qqrexq
Last Updated: February 25, 2016
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3.415K
· jjperezaguinaga
Me 180x180

What's this? What's this? There's something very wrong

Picture

this is probably one of the hardest concepts to grasp in Javascript. Not because it's complicated, but because it's one of things of the Javascript language that developers need to memorize in order to understand how it works in specific scenarios. I'll try to explain what is this all about and yes, there are going to be tons of puns.

What's this? What's this?

First, this is a pointer, a reference to an object. It's created whenever a function it's created and lives inside its scope in the same way the arguments variable. One major difference with the arguments variable is that you can't modify it's value.

function() { arguments = [] } // no error
function() { this = {} } // throws ReferenceError: Invalid left-hand side in assignment

The object this points to refers to the object of which that function is a property/method. In Web Development, most of the time we are calling functions through the Global/Head, the window object inside our Browser, where all our Javascript object is being stored. In your favorite console, if you type this, you get the aforementioned Global/Head object.

`this` // returns Window

So in which scenarios does the this object changes its value from the Global/Head object? Here are them:

  • Whenever a function is called, apply or call are used.
  • Whenever a nested function is called
  • Whenever a function is called with the new keyword

Whenever a function is called, apply or call are used.

Let's start with the following object

var pumpkin = {
  name: "Jack",
  status: "King",
  whoGrewSoTired: function() { return "I, " + pumpkin.name + "! The pumpkin " + pumpkin.status}
}

If you create this in your console, you will see that when you call pumpkin.whoGrewSoTired() will actually display a proper message (or lament if you will). This is because the variables pumpkin.name and pumpkin.status are actually browsable from the Head/Global object window. This would be the same as writing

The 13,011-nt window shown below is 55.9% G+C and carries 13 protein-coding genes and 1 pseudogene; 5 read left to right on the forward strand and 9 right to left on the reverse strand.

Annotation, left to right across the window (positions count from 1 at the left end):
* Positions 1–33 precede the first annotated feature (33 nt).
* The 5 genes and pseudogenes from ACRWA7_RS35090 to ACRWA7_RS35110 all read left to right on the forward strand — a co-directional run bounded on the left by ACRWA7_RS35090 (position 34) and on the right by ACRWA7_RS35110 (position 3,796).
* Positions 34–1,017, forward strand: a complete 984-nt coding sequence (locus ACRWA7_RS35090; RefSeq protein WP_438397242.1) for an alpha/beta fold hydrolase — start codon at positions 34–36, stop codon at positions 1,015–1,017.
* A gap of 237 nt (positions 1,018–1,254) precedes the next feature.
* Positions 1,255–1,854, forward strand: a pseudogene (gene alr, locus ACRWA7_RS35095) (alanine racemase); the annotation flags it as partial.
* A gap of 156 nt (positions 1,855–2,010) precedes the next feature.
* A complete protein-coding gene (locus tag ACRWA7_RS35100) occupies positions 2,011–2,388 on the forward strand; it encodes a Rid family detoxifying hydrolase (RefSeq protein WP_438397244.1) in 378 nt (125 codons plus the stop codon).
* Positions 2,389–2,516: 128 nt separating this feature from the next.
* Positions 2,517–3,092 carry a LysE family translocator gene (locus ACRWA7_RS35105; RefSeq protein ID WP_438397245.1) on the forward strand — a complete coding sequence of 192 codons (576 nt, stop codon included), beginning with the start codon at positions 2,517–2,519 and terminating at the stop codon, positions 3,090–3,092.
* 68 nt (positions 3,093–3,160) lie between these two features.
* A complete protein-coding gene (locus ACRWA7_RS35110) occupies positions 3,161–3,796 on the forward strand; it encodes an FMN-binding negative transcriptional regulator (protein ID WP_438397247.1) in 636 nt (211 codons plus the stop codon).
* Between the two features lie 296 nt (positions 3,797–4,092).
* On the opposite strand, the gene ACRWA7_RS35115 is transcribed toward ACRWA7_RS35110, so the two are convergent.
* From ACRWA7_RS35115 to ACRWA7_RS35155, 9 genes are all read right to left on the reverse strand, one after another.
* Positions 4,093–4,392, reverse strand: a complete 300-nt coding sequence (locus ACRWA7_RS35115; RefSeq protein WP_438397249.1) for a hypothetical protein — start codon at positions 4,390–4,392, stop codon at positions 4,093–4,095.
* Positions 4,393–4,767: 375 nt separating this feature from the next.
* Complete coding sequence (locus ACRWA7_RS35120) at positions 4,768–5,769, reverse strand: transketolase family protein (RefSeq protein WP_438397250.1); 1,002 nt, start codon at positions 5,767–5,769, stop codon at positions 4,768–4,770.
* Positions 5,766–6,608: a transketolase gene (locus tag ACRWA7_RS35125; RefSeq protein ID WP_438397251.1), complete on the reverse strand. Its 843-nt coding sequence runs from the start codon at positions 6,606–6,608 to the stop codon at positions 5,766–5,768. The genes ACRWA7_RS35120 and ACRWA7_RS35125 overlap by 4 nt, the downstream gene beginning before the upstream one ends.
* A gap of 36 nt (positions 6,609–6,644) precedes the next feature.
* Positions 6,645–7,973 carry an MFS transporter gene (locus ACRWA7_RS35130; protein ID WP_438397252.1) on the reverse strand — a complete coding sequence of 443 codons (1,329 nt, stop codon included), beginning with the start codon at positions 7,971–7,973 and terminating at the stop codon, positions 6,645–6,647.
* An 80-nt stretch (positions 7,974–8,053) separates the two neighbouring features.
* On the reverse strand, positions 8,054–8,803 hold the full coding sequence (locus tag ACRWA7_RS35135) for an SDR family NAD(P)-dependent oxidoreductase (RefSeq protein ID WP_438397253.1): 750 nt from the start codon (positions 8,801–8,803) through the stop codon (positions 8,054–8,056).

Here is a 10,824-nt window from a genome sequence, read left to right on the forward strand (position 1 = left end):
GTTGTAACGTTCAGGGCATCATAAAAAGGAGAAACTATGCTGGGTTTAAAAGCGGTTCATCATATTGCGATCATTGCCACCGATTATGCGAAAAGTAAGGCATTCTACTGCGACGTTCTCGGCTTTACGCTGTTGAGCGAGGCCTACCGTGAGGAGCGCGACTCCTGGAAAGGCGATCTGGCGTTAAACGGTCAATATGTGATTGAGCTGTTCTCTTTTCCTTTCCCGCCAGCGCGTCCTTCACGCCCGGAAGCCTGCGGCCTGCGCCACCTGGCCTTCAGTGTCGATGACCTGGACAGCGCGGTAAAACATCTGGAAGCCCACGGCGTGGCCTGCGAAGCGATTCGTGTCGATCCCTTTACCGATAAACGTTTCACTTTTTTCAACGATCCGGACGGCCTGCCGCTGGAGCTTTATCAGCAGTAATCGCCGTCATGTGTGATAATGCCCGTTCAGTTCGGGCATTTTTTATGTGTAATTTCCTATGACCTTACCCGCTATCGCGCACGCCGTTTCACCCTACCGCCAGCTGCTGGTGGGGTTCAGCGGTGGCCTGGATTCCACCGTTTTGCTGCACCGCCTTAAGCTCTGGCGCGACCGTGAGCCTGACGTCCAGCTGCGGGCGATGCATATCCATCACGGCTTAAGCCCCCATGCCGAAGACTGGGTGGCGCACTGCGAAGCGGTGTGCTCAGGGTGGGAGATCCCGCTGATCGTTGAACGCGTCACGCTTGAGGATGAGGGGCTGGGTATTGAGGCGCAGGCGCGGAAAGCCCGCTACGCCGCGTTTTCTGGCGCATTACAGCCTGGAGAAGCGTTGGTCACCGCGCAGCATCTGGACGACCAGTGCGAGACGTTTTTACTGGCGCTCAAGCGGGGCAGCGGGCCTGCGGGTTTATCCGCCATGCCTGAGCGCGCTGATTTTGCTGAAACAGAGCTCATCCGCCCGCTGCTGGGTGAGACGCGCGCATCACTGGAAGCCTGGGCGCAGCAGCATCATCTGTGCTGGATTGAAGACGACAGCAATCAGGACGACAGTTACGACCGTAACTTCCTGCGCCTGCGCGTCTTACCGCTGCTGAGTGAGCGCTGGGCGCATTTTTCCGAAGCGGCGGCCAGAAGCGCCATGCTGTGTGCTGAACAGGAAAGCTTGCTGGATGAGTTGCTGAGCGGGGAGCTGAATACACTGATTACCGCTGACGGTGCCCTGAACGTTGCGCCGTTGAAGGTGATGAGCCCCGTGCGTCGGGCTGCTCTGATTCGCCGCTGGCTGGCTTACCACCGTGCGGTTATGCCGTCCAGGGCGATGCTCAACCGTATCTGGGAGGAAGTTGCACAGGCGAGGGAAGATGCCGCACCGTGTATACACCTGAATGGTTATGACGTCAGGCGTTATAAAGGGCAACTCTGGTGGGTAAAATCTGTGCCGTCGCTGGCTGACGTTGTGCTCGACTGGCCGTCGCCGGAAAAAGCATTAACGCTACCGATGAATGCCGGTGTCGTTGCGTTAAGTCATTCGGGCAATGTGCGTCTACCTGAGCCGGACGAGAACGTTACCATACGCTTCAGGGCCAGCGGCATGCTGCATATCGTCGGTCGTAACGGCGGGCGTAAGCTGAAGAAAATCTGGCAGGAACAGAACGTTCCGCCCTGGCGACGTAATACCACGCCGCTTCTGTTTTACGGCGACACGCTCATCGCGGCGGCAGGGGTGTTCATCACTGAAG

var pumpkin = {
  name: "Jack",
  status: "King",
  whoGrewSoTired: function() { return "I, " + window.pumpkin.name + "! The pumpkin " + window.pumpkin.status}
}

Now, you most likely had never seen this before (if you have, please send me the email of the developer, I will introduce him/her to a Oogie Boogie friend I have). The reason is because most developers in their good senses are aware of Object Oriented Programming (OOP) and what they want is to call the actual properties of the object. And this, my friends, is what this is for.

var pumpkin = {
  name: "Jack",
  status: "King",
  whoGrewSoTired: function() { return "I, " + this.name + "! The pumpkin " + this.status}
}

So how does this changes when we call a function? In the previous code we had no problem in seeing that we are retrieving the name and status of the object pumpkin. Now see the following code:

var season = "Christmas"
var halloweenTown = { season: "Halloween" }
var getHoliday = function() { return this.season }
halloweenTown.getHoliday = getHoliday;
halloweenTown.getHoliday() // returns "Halloween"
getHoliday() // returns "Christmas"

Why are we retrieving the value "Halloween" for town? Well, because the value of this during the execution of that function is the object town, while on the latter it's the object window. Since we are storing all our variables in the Head/Global object, this would be the same as before:

window.halloweenTown.getHoliday()
window.getHoliday()

Now, do you remember those Object methods call and apply? I bet they make more sense now with this example!

getHoliday.call(halloweenTown, null)
getHoliday.call(window, null)

Basically, we are telling to the function getHoliday which value this should have. Let's move on to the next case!

Whenever a nested function is called

Now, there's a special case when this may get a little confused: nested functions. See the following code.

var town = { 
  name: "Christmas Town", 
  king: "Santa", 
  whosTheKing: function() { 
    var town = this.name; 
    var getKing = function() { 
      return this.king 
    }(); 
        return getKing + " is the king of "+ town 
    }
}

Run town.whosTheKing() and wow, you get 'undefined is the king of Christmas Town'. What's this? What happened to Santa? Was he kidnapped? Most likely, but the true problem is that the second this was no longer referring to thte town object! You might say "Well, that's obvious, because this is being called by the whosTheKing function, and not town unlike the first one!". So, would you be happy if I do this?

var town = { 
  name: "Christmas Town", 
  king: "Santa", 
  whosTheKing: function() { 
    var town = this.name; 
    var king = this.king; 
    var getKing = function() { 
      return this.king 
    }(); 
    return getKing + " is the king of "+ town 
  }
}

Run it. "undefined is the king of Christmas Town". If you are shocked by this, keep reading!